Consuming REST services with AngularJS

There are a lot of complicated examples out there on consuming REST services with AngularJS. If you're staring at a fully developed $resource object for the first time, it can be difficult to take in.

Let's step all the way back... What is a $resource? it's vaguely named, but if you just take the first 3 letters and add a "T", it will make a lot more sense.

It is an AngularJS resource, aka $resource or ngResource, "let's you interact with RESTful server-side data source."

In the examples below, I am using the angular-seed project as a starting point for the following code examples.

Before we move on...
Don't forget: You will need to include angular-resource.js if you are not using the fully minimized version of angularjs.


  <script src="lib/angular/angular.js"></script>
  <script src="lib/angular/angular-resource.js"></script>

And with that, let's create our first REST consumer service. In this example, we will create a ngResource which sends a GET request to the angular.js issue queue on GitHub. (

By default, the services.js file looks like this. (I moved the dot before value() to the next line so it will make sense when we add more)

js/services.js (default)

angular.module('', [])
  .value('version', '0.1');

To add our first resource to this service, we need to inject ngResource and then add a factory to define our resource.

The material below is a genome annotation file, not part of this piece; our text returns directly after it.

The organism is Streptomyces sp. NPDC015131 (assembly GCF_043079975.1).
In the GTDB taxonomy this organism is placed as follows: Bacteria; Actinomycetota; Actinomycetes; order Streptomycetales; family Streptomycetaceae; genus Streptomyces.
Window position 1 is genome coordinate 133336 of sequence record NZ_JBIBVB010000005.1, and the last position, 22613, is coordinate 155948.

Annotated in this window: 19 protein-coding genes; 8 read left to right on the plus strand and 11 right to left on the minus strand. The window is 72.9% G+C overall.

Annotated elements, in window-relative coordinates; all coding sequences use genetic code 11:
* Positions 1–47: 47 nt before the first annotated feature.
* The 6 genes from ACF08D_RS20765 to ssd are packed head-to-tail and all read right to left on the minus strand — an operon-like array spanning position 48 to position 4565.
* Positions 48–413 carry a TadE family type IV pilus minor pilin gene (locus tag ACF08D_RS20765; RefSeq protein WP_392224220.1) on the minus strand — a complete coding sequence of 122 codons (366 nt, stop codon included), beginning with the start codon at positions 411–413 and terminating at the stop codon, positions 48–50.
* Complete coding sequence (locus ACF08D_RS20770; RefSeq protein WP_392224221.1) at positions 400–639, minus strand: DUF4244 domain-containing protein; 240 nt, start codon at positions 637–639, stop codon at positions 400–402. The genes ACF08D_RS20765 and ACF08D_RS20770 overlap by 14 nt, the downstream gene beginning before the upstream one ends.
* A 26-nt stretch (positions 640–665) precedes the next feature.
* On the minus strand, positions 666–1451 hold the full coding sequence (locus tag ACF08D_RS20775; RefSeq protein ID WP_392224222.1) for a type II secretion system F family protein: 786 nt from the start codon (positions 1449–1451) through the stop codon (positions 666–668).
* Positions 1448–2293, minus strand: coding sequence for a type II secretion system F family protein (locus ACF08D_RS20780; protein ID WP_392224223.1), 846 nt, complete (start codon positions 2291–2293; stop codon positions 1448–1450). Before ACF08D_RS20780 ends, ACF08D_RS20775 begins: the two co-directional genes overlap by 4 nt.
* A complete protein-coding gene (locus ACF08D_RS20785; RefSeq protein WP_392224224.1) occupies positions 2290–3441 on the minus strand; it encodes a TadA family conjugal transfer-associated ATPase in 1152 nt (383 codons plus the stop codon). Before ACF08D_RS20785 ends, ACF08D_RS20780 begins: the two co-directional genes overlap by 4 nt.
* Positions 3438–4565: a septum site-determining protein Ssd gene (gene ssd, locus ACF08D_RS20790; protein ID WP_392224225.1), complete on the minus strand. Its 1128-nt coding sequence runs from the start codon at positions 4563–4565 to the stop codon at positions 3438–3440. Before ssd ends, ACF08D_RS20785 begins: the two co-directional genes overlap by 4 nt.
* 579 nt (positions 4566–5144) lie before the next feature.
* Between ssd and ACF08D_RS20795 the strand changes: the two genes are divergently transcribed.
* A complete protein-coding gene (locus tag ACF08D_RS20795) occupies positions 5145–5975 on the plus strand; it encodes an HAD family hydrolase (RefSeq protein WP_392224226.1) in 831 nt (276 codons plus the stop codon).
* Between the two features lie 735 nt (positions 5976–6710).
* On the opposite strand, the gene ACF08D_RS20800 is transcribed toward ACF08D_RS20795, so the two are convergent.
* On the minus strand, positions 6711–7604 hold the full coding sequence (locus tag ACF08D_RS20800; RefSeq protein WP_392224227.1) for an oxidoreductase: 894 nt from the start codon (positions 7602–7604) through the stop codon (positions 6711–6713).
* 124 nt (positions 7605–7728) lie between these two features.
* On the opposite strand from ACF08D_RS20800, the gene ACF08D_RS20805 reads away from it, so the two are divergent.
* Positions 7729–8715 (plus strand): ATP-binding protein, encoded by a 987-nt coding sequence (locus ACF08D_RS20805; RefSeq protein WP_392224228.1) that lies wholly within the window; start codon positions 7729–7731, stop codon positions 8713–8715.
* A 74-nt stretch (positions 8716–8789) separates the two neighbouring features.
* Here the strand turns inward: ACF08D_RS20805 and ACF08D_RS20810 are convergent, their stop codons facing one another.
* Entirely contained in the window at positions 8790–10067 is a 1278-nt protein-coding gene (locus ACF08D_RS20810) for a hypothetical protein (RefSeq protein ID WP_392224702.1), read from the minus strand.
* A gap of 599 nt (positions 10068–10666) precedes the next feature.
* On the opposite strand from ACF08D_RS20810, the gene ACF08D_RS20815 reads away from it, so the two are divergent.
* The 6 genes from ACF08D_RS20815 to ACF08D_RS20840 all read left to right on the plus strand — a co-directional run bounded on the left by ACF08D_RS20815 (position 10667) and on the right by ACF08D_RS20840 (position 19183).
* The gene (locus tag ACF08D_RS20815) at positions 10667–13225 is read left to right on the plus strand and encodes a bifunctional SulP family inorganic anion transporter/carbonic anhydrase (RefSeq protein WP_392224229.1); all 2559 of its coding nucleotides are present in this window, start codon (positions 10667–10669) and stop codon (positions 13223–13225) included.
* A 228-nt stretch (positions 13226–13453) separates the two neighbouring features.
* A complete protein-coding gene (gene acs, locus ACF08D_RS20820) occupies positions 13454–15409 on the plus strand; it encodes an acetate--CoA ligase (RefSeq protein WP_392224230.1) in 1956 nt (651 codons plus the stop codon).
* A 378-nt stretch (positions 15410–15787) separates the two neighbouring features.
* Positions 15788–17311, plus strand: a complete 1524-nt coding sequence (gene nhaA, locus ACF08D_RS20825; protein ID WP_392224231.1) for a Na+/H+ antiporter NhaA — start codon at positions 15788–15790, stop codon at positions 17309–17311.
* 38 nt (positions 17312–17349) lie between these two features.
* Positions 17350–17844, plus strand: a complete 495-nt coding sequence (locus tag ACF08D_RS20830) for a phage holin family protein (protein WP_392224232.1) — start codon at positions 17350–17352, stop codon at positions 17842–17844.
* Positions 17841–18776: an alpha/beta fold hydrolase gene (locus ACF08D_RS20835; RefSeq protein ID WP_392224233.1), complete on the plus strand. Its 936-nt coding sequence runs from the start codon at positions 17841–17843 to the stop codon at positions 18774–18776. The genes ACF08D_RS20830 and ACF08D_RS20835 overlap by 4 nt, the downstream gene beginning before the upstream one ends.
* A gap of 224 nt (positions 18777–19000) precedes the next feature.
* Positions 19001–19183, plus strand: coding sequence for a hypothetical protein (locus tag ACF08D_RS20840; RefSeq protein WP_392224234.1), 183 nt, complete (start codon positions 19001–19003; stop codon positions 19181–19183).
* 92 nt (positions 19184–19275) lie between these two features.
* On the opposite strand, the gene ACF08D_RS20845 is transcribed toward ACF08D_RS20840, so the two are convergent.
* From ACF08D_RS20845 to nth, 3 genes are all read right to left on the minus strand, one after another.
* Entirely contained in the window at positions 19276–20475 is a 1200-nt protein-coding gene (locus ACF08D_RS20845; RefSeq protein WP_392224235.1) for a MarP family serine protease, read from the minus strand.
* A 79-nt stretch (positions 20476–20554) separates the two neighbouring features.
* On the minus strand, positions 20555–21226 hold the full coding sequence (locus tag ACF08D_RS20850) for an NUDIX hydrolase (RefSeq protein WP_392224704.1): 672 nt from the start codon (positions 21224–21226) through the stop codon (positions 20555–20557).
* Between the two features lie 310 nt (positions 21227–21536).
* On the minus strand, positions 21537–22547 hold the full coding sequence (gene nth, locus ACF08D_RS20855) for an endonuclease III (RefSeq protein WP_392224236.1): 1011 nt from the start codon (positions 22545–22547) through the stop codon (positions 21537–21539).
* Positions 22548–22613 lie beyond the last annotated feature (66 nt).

js/services.js (new)

angular.module('', ['ngResource'])
  .factory('AngularIssues', function($resource){
    return $resource('', {})
  .value('version', '0.1');

That is all you need to consume a REST service that doesn't require any parameters.

Let's use MyCtrl1 in the seed project to fetch and display the issue data.

To use this service, we need to inject the resource (AngularIssues) and $scope. Then, just add the handler logic.

Pitfall: Understand, the result needs to be set inside the callback because resource requests are asynchronous.
$resource.get() vs $resource.query(): If the endpoint returns an array of object (like GitHub is doing), use .query(). i.e. AngularIssues.query() On the other hand, if it is not returning an array, use .get().


angular.module('myApp.controllers', []).
  controller('MyCtrl1', ['$scope', 'AngularIssues', function($scope, AngularIssues) {
    // Instantiate an object to store your scope data in (Best Practices)
    $ = {};
    AngularIssues.query(function(response) {
      // Assign the response INSIDE the callback
      $ = response;

  .controller('MyCtrl2', [function() {

Side Note: Notice I instantiate $ and then assign the issues to $ If you're not sure why I did not just use $scope.issues, make it a point to look at Understanding Scopes and the best practices video.

This controller now will retrieve the AngularJS GitHub issues when #/view1 is loaded, and assign the resulting object to $

Now it's time for the fun part. Let's use ng-repeat to populate a table with the issue data.


<h3>AngularJS GitHub Issues</h3>
<table class="table table-striped">
  <tr ng-repeat="issue in data.issues">

If you run your app, you should now see a list of issues.

Note: If running the app locally, you will need to disable browser security. On Mac OS X, close Chrome completely and run this from the terminal:
open -a Google\ Chrome --args --disable-web-security

You will not have to worry about this if you are running it on a web server.

The code for this article has been pushed up to GitHub:

Here's a jsfiddle I based a talk on for our North County San Diego AngularJS meetup, that does not use angular-seed, but has a few more bells and whistles: